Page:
Coyote Sightings a New Norm in Malibu

Coyote sightings in Malibu have gone up dramatically in recent months as the animals search for sustenance during the drought.

Malibu residents have been abuzz in recent weeks over the spike in neighborhood coyote sightings and attacks on pets, raising fears and causing uncertainty among some locals.

The drought period has brought thirsty animals down from the hills and out of the canyons looking for food and water, leading them into residential neighborhoods and closer contact with people and pets.  

Unfortunately, to a coyote, a small dog or cat is an acceptable substitute for the prey they would normally find in the wild – rabbits and rodents. But it’s not just a lack of food and water attracting the coyotes to greener spaces. Some residents also report an increase in the number of coyotes after the Springs Fire that burnt 43 square miles of Point Mugu and the western Santa Monica Mountains to a crisp in May 2013.

In response to the perceived threat posed by coyotes, some Point Dume residents recently started a “Malibu Coyote Post” group on Facebook. Currently up to 43 members, it’s billed as “an awareness group of concerned neighbors [that have come together for the purpose of] sharing stories, information, tips and precautions about the increasing coyote attacks and presence in Malibu residential areas.”

Members of the Nextdoor Western Malibu group, an online network of 89 residents from Busch Drive to the county line, as well as adjoining networks for Point Dume and Winding Way/Murphy Way, have been burning up with neighbor-to-neighbor reports of coyote sightings.

On June 29, Malibu Park resident Diane Pope wrote about coyotes attacking two neighborhood dogs and a cat, plus her own cat, usually with humans present — twice in broad daylight. 

“The Ventura [Springs] Fire drove survivors into my area. Instead of three packs of coyotes, we now have five. Sightings on my property increased — I gave up counting at 29.”

On Point Dume between June 27 and June 30, coyotes were spotted by residents on Las Olas Way in the Zuma Bay Villas and in the gully between Zumirez Drive and Wildlife Road.  

Rick Mullen of Ramirez Canyon wrote on June 29, “[The coyotes] are out in force and hungry. We periodically lose a chicken or two to them, so it’s been a while since we let the chickens out. Caution for domesticated animals is definitely in order…But isn’t it great that we have these wonderful wild animals still living amongst us? Someday they’ll be gone — a sad day.”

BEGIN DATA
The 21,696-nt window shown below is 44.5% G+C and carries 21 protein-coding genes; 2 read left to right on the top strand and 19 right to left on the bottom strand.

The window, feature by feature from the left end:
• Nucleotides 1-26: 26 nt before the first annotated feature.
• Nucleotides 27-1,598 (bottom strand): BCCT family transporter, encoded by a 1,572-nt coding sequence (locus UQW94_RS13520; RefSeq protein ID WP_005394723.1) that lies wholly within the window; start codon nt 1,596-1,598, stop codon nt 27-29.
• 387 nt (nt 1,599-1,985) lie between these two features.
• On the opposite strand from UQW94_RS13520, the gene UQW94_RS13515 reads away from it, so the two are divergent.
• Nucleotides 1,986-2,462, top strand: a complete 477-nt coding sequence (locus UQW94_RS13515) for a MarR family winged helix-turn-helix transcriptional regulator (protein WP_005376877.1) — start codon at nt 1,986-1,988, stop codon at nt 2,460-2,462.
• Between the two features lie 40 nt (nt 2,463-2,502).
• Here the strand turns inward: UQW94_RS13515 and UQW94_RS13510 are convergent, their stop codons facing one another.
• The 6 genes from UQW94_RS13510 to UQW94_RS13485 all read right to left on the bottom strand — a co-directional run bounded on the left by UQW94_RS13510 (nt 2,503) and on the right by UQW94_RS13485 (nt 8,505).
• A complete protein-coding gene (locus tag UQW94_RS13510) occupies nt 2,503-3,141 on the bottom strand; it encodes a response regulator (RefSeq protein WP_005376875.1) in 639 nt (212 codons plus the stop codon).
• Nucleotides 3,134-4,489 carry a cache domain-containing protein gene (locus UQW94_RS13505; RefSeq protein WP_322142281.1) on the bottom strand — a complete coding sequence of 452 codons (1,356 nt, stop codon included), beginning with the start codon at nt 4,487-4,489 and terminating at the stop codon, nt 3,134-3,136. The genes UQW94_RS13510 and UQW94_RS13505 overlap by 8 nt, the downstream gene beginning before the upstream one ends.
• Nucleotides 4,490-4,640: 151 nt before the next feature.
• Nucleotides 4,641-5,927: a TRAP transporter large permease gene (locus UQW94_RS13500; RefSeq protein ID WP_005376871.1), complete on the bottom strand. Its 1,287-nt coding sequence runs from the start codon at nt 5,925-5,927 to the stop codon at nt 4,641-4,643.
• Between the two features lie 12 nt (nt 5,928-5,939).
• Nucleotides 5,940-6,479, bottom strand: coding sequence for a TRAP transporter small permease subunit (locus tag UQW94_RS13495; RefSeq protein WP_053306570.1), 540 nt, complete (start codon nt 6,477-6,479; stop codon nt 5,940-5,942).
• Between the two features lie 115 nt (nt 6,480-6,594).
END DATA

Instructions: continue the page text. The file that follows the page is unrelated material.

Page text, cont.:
Some of the postings indicate that urban myths surrounding the coyote still persist, even among Malibu residents.

Seth Riley, a National Park Service scientist who has studied the local coyote population extensively, has done his best to dispel these rumors. 

“Many people express fear that coyotes will harm children. In fact, in this area, only one instance of a small child getting killed by a coyote is documented, and that was 30 years ago in Glendale. The child’s parents had been leaving food out for the coyotes. A lot of information about coyotes is anecdotal and not based on science,” Riley said.

“Many people express fear that urban coyotes live mainly by eating dogs and cats; and in fact, some of that does happen,” he said. 

But his studies showed that only one percent of the food eaten by coyotes consists of family pets. The largest portion of their diets was actually fruit, which made up 19 percent of their food intake, followed by rabbits and then insects.

The Los Angeles area is currently in the midst of an “extreme” drought, according to the National Drought Mitigation Center, which says conditions are the worst since they first began monitoring them in the year 2000. 

The City of Malibu even updated its webpage of coyote information by adding the following for 2014: “Due to California’s severe drought conditions, animals are increasingly coming into busy public areas to find food and water. This also means coyotes are more comfortable around humans and can exhibit uncharacteristic behaviors. Animals are being seen more often in the middle of the day, are more aggressive, and can be destructive to irrigation lines, hoses, gardens, and landscape.”